Here’s a link to an article on God’s will for our lives: Is it God’s Will or Mine?

  18. Thank you for your posting. I must say though, that I consider myself highly empathic and compassionate. I feel other people’s emotions and illnesses, often before they are aware. I feel the disturbance of individuals and groups thousands of miles away. I spend many hours alone discharging the energy of others. I appreciate what you have written as I was made wrong for my sensitivities and still do by my own family. I do not see my “Sense”-itivites as weakness. I see them as a strength, “Sense”-abilities. I have abilities other’s do not. I am ahead most of the time on what is happening and what needs to happen. However, I must point out that the first couple of sentences in your post do not describe me. I am bold, outspoken, an activist, and not shy when it comes to confronting what needs to be done, or said. I reach out when I recognize someone hurting. I can teach, write, speak, lead groups, etc… yet I fit the rest of the article on the whole. So, my point is you can be both! BOLD, OUTSPOKEN and COMPASSIONATE. With great love, thank you for your writings. By sharing we all grow.

  19. Susan Scott says:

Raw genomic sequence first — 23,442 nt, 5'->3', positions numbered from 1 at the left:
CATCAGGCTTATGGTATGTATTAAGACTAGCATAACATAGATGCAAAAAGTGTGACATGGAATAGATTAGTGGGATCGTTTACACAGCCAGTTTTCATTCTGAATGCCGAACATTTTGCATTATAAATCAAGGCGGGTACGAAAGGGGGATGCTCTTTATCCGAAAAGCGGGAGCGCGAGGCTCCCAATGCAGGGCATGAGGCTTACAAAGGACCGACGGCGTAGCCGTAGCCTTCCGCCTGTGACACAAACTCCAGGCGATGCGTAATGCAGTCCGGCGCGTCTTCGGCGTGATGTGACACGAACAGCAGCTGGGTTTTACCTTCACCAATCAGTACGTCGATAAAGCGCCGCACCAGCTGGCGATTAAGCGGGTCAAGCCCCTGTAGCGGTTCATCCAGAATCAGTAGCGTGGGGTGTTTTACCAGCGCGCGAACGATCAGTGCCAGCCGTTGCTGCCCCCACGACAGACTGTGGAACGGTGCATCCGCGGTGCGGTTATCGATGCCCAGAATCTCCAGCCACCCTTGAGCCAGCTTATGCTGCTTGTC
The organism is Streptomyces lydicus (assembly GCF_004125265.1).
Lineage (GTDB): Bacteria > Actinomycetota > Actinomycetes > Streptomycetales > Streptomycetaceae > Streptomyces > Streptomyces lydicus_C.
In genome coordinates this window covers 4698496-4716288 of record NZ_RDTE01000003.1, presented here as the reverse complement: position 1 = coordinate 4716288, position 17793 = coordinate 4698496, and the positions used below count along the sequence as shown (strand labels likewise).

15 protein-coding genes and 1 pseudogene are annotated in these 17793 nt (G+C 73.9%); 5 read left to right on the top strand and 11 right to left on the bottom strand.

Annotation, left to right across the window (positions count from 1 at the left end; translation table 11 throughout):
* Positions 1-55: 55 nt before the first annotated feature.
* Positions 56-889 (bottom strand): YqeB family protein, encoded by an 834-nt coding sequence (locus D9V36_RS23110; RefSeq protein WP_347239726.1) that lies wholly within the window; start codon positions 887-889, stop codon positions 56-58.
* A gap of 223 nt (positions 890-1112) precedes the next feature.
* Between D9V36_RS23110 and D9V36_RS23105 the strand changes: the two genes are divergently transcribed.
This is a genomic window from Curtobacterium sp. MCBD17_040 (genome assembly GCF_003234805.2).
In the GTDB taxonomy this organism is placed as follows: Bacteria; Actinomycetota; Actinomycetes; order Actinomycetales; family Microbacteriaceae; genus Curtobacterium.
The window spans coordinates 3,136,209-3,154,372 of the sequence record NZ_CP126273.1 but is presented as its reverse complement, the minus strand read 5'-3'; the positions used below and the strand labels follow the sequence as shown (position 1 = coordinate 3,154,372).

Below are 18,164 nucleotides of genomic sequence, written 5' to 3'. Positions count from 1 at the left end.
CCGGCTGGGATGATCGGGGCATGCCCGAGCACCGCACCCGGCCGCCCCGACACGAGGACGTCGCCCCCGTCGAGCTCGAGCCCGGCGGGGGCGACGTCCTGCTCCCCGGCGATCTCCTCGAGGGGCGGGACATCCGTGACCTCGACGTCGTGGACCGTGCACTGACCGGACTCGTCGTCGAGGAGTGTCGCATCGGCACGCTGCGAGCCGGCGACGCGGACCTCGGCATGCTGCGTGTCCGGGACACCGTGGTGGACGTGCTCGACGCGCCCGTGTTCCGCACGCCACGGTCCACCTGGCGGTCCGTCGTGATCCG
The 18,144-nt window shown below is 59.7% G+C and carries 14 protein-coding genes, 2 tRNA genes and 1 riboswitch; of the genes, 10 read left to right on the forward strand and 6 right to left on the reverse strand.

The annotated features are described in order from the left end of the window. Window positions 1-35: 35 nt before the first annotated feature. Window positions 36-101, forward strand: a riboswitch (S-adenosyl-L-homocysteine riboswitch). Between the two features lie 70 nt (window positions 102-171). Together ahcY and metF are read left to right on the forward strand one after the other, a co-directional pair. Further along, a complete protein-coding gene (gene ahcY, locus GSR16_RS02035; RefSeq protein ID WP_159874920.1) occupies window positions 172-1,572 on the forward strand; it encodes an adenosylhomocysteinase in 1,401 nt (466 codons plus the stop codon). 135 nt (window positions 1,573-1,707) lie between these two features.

Melinda, How wonderful you recognize your sensitivities as a gift! Many people in your shoes see only the challenges of living as an empath and being bombarded daily with an overload of stimulation from the world. You are more than just compassionate, you have the gift of mercy. The gift of mercy goes beyond simply understanding and empathizing with people. It is a unique ability to “know” in a deep and physical way what is going on in the emotions of others so you are able to intercede with powerful prayers. I suspect you also have the gift of perceiving which is a strong desire to know and share truth. What a great combination! You know what people need to hear and you can share it with empathy and compassion instead of condemnation or judgement. To persevere without support of your family is a testimony to God’s faithfully working out of His plan in your life!

  20. Hello Susan, What can you tell me about the gift of Mercy. I find that when something bad happens my heart goes about the the perpetrator also. Especially if I can sense their deep remorse. I worry about their legacy, their salvation and the pain they will endure the rest of their lives for their actions. My husband had an affair and I forgave him after hearing his deep cries for forgiveness. My father did something unspeakable and horrendous and my heart breaks for him and the legacy he is leaving behind. Someone said that their is something deeply wrong with my thinking.